Map Of The Day


The latest Snowden leak lists the countries where the NSA is allowed to spy, which is to say pretty much everywhere:

Presumably, the NSA preemptively asked for (and got) authority in most of these countries before it had a specific reason. Although, it’s certainly possible that at some point the NSA decided it really needed explicit permission to spy in San Marino, Saint Lucia, the Grenadies, Samoa, Palau, and other island nations that do not present an immediately obvious intelligence draw.

The second thing you’ll notice is the only four nations not included on the list: the United Kingdom, Canada, Australia, and New Zealand. (There is also a fifth, South Sudan, although it was not yet independent as of 2010 and I’d bet everything I own that they’re now on the list.) Those four countries, all fellow Anglophone nations of significant English descent and former members of the British Empire, are members with the United States in an agreement known as 5-Eyes. … But the vast, vast majority of the world is not part of 5-Eyes, and that means that they’re subject to NSA spying on their government, whether they like it or not.

Waldman considers how the rest of the world must be reacting to this news:

I suspect that when most Americans hear that we’re spying on people’s phone and e-mail conversations in almost every country in the world, they think, well, that’s just what we have to do — we’re the United States. As citizens of the global hegemon, we take certain things for granted, like the fact that our soldiers will be stationed in dozens of countries around the globe, or that everyone everywhere should speak English. …

But we should be aware that if you live in another country and you hear that the United States might be reading your e-mails — or that, in what seems to be a test run for later application in other places, the NSA is recording the audio of literally every cellphone conversation in the Bahamas — you’re going to be uncomfortable, to say the least, about the reach of U.S. power. I’m not talking about violent, flag-burning anti-Americanism, but about a far more common feeling, widespread even among people who like American music and movies and share many of our values. It’s the feeling that the United States treats the rest of the world like its subjects, people whose liberties and sometimes even lives can be swept aside whenever we find it in our interest.

Map Of The Day


Cohn captions:

Using data from the Centers for Disease Control, [researchers at the Rollins School of Public Health at Emory University, working with Gilead Sciences] developed online, interactive maps depicting where AIDS infections were most prevalent—and where new cases were cropping up most frequently. They called the project AIDSVu. Its principal researcher is Patrick Sullivan, an epidemiologist who worked at the CDC before coming to Emory. … The South has just 37 percent of the country’s population, Sullivan notes. But it has nearly 50 percent of the new HIV diagnoses.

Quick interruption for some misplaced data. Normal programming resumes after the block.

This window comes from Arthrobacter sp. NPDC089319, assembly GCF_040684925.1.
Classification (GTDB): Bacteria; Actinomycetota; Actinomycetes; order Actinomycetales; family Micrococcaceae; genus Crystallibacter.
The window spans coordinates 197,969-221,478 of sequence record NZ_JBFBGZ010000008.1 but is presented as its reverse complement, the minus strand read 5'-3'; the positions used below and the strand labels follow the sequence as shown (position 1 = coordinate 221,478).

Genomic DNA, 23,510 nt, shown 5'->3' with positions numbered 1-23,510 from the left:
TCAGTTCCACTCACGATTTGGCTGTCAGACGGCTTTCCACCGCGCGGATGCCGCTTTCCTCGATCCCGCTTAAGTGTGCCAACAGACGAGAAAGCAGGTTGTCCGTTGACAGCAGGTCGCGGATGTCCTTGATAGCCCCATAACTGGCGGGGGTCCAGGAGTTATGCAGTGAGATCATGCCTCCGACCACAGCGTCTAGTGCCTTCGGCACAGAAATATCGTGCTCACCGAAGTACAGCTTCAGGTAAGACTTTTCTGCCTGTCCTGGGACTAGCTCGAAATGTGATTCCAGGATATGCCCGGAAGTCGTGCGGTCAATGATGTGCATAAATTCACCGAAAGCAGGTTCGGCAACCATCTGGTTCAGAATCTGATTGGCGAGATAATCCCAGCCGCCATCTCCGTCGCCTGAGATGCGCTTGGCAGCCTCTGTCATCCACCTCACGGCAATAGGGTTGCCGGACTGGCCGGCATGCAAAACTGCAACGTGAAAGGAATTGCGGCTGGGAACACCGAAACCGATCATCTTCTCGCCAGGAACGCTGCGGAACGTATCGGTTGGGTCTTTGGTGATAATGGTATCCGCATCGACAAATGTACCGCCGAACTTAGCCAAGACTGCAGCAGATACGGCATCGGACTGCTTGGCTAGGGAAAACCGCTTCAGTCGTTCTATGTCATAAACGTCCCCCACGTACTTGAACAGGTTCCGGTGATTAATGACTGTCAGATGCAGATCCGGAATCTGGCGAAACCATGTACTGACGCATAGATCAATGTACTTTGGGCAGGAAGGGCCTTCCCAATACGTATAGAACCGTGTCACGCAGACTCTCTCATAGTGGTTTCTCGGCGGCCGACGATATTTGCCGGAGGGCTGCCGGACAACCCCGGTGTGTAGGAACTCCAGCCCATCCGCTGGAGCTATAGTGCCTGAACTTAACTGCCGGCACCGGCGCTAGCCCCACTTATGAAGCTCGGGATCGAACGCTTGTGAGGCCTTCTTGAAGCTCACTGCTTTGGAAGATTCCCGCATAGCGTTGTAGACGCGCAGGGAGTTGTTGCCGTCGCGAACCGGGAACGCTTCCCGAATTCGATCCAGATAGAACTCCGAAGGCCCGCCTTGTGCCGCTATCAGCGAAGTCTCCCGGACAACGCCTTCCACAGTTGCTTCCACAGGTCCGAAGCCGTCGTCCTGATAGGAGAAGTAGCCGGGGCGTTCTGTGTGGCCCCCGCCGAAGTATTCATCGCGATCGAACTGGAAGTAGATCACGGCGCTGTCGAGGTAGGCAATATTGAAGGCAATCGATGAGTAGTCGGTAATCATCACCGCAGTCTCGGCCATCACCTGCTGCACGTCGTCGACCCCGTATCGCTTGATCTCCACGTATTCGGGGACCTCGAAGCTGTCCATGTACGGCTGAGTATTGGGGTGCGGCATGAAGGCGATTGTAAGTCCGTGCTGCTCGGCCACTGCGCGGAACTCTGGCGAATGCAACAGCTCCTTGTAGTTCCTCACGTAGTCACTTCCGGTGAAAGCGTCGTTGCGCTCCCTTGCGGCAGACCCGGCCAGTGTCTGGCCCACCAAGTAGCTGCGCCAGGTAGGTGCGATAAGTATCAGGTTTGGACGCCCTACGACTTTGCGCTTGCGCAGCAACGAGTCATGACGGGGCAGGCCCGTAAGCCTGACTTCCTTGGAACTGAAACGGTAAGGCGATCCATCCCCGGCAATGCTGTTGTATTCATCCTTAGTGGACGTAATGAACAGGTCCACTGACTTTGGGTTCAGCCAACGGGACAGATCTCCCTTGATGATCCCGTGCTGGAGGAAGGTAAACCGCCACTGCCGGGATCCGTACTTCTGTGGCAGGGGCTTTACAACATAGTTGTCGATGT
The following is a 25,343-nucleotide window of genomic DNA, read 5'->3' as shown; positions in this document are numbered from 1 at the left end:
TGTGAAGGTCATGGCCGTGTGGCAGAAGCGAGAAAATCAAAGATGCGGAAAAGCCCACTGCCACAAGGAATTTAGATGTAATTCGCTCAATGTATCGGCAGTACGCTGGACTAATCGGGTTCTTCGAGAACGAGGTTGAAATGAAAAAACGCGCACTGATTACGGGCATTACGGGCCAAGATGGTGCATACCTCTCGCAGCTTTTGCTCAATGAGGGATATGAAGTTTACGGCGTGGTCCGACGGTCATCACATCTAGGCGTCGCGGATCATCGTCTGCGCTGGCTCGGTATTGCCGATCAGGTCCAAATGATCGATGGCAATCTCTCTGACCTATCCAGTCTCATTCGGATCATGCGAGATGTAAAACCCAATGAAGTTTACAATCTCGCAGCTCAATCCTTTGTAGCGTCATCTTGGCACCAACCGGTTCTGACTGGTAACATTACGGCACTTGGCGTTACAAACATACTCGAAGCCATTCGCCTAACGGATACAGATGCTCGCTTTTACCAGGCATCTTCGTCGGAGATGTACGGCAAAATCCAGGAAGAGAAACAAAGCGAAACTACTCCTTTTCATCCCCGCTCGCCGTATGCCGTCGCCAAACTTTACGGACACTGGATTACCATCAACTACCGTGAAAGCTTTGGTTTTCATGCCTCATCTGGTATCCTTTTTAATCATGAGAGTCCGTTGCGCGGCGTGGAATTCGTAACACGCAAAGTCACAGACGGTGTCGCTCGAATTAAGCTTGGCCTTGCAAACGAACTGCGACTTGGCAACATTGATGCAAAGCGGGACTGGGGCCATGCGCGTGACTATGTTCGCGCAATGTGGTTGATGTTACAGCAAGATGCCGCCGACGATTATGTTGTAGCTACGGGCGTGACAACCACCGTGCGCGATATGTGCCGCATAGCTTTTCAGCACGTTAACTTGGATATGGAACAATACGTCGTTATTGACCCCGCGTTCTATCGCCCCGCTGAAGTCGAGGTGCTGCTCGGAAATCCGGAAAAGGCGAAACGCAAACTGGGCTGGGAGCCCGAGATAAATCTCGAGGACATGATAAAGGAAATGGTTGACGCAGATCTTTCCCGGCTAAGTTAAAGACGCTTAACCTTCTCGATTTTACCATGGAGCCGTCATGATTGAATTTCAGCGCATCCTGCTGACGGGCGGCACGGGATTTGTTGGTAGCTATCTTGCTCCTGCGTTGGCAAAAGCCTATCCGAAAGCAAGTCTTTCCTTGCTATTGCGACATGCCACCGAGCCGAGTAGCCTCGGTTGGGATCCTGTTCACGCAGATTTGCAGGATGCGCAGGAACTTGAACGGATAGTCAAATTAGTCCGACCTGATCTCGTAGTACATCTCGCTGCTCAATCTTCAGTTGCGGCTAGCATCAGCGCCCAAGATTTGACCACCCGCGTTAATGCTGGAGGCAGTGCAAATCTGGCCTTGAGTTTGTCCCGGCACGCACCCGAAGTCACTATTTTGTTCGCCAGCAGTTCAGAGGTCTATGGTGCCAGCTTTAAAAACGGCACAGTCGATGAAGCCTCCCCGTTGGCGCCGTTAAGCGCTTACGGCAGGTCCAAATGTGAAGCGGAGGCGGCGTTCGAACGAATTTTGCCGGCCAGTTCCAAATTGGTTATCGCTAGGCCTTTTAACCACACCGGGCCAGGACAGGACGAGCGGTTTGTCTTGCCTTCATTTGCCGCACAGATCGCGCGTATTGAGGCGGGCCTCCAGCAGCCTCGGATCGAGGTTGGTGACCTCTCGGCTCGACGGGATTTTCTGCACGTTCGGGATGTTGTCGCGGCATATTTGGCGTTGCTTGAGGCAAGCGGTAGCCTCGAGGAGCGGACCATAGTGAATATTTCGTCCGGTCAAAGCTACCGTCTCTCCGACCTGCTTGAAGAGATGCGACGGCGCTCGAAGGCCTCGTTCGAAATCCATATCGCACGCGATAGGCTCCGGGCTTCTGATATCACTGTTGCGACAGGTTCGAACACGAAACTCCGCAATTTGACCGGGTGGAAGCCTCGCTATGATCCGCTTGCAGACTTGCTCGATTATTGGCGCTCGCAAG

Map Of The Day


Max Fisher captions:

There are only four countries that escaped European colonialism completely. Japan and Korea successfully staved off European domination, in part due to their strength and diplomacy, their isolationist policies, and perhaps their distance. Thailand was spared when the British and French Empires decided to let it remained independent as a buffer between British-controlled Burma and French Indochina. Japan, however, colonized both Korea and Thailand itself during its early-20th-century imperial period.

Then there is Liberia, which European powers spared because the United States backed the Liberian state, which was established in the early 1800s by freed American slaves who had decided to move to Africa. The Liberian project was fraught — the Americans who moved there ruled as a privileged minority, and the US and European powers shipped former slaves there rather than actually account for their enslavement — but it escaped European domination.

Map Of The Day


NatGeo is making a major change to its next atlas:

National Geographic’s mapmakers drew their new rendition based on how the Arctic looked in 2012, using sea ice data collected by NASA and NSIDC. While the amount of Arctic ice grows and shrinks throughout the year depending on the season, the Atlas depicts multiyear ice — ice that’s older than an year – in solid white, and the winter’s sea ice maximum is noted with a line drawn around it.

Map Of The Day

screen shot 2014-06-11 at 9.32.30 am

Armin Rosen explains ISIS’s expanding grip on Iraq and Syria:

ISIS operates across a vast geographic area. Jalula, Iraq, the easternmost population center under ISIS’s control, is over 360 miles from Raqqah, Syria, the group’s westernmost zone of control. ISIS sprawls across the Iraqi-Syrian border. It’s attacked inside of Iraqi Kurdistan, sits at the doorstep of Syria’s Alawaite heartland, and has broad operational abilities inside Iraq’s Sunni Triangle, and even its Shi’ite south. ISIS cuts across ethnic and sectarian regions, controlling major cities and desert wilderness.

In analyst Shiraz Maher’s view, ISIS controls more territory than the governments of Israel and Lebanon. It controls nearly a third of Iraq alone, according to the Long War Journal.

And they are far from finished:

Sources told Al Jazeera on Wednesday that gunmen had set up checkpoints around Tikrit, which lies between the capital Baghdad and Mosul, which was [captured] by ISIL [aka ISIS] on Tuesday. “All of Tikrit is in the hands of the militants,” a police colonel told the AFP news agency. A police brigadier general told AFP that fighters attacked from the north,  west and south of the city, and that they were from ISIL. A police major told the agency that the militants had freed about 300 inmates from a prison in the city, the capital of Salaheddin province.

Meanwhile, sources said the nearby city of Kirkuk, home to Iraq’s biggest oil refinery, was also being attacked by ISIL.

Map Of The Day

Screen Shot 2014-06-05 at 10.41.44 AM

Cartographer Kenneth Field was inspired by a U2 song: